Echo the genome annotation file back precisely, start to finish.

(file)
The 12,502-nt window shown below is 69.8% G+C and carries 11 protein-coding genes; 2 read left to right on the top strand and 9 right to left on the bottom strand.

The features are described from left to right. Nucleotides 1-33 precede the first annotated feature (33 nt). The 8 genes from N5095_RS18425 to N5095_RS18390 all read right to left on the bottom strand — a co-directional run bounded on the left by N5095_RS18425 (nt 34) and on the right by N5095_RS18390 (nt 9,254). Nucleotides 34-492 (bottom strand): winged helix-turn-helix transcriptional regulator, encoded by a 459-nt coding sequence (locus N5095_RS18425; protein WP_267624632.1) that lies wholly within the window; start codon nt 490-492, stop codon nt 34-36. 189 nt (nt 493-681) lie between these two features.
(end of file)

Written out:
The 12,502-nt window shown below is 69.8% G+C and carries 11 protein-coding genes; 2 read left to right on the top strand and 9 right to left on the bottom strand.

The features are described from left to right. Nucleotides 1-33 precede the first annotated feature (33 nt). The 8 genes from N5095_RS18425 to N5095_RS18390 all read right to left on the bottom strand — a co-directional run bounded on the left by N5095_RS18425 (nt 34) and on the right by N5095_RS18390 (nt 9,254). Nucleotides 34-492 (bottom strand): winged helix-turn-helix transcriptional regulator, encoded by a 459-nt coding sequence (locus N5095_RS18425; protein WP_267624632.1) that lies wholly within the window; start codon nt 490-492, stop codon nt 34-36. 189 nt (nt 493-681) lie between these two features.